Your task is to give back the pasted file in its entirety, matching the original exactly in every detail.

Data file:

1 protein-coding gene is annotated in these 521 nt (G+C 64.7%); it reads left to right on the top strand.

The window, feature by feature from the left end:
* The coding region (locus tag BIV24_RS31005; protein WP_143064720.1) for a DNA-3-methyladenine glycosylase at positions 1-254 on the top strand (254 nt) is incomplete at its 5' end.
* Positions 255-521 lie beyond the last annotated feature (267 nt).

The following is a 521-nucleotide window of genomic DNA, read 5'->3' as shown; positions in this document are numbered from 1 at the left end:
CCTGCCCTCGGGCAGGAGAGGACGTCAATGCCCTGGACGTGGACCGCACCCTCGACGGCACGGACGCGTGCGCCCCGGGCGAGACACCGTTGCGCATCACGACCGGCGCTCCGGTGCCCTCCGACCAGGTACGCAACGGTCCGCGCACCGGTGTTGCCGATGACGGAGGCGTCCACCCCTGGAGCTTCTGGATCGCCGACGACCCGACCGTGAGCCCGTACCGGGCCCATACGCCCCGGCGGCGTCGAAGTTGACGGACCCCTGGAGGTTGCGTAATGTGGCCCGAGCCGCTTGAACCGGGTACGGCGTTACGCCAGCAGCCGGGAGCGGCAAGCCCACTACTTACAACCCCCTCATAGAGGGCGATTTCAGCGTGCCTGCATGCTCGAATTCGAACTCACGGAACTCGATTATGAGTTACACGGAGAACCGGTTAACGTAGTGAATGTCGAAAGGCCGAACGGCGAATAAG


1 protein-coding gene is annotated in these 521 nt (G+C 64.7%); it reads left to right on the top strand.

The window, feature by feature from the left end:
* The coding region (locus tag BIV24_RS31005; protein WP_143064720.1) for a DNA-3-methyladenine glycosylase at positions 1-254 on the top strand (254 nt) is incomplete at its 5' end.
* Positions 255-521 lie beyond the last annotated feature (267 nt).

The following is a 521-nucleotide window of genomic DNA, read 5'->3' as shown; positions in this document are numbered from 1 at the left end:
CCTGCCCTCGGGCAGGAGAGGACGTCAATGCCCTGGACGTGGACCGCACCCTCGACGGCACGGACGCGTGCGCCCCGGGCGAGACACCGTTGCGCATCACGACCGGCGCTCCGGTGCCCTCCGACCAGGTACGCAACGGTCCGCGCACCGGTGTTGCCGATGACGGAGGCGTCCACCCCTGGAGCTTCTGGATCGCCGACGACCCGACCGTGAGCCCGTACCGGGCCCATACGCCCCGGCGGCGTCGAAGTTGACGGACCCCTGGAGGTTGCGTAATGTGGCCCGAGCCGCTTGAACCGGGTACGGCGTTACGCCAGCAGCCGGGAGCGGCAAGCCCACTACTTACAACCCCCTCATAGAGGGCGATTTCAGCGTGCCTGCATGCTCGAATTCGAACTCACGGAACTCGATTATGAGTTACACGGAGAACCGGTTAACGTAGTGAATGTCGAAAGGCCGAACGGCGAATAAG